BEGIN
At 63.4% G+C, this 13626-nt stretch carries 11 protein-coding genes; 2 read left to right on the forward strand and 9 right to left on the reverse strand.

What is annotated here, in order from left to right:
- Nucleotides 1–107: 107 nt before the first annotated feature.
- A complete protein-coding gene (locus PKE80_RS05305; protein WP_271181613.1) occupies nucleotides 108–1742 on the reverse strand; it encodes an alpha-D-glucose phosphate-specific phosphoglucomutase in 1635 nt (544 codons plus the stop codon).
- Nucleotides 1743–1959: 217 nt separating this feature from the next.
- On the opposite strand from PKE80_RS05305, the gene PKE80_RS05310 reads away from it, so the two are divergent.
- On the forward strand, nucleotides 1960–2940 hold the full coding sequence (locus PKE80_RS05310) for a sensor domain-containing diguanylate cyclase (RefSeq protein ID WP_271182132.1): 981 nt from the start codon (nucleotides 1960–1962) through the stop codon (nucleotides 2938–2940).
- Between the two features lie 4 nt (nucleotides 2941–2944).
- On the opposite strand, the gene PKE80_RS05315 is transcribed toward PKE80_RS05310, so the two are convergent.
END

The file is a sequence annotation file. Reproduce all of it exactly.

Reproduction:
At 63.4% G+C, this 13626-nt stretch carries 11 protein-coding genes; 2 read left to right on the forward strand and 9 right to left on the reverse strand.

What is annotated here, in order from left to right:
- Nucleotides 1–107: 107 nt before the first annotated feature.
- A complete protein-coding gene (locus PKE80_RS05305; protein WP_271181613.1) occupies nucleotides 108–1742 on the reverse strand; it encodes an alpha-D-glucose phosphate-specific phosphoglucomutase in 1635 nt (544 codons plus the stop codon).
- Nucleotides 1743–1959: 217 nt separating this feature from the next.
- On the opposite strand from PKE80_RS05305, the gene PKE80_RS05310 reads away from it, so the two are divergent.
- On the forward strand, nucleotides 1960–2940 hold the full coding sequence (locus PKE80_RS05310) for a sensor domain-containing diguanylate cyclase (RefSeq protein ID WP_271182132.1): 981 nt from the start codon (nucleotides 1960–1962) through the stop codon (nucleotides 2938–2940).
- Between the two features lie 4 nt (nucleotides 2941–2944).
- On the opposite strand, the gene PKE80_RS05315 is transcribed toward PKE80_RS05310, so the two are convergent.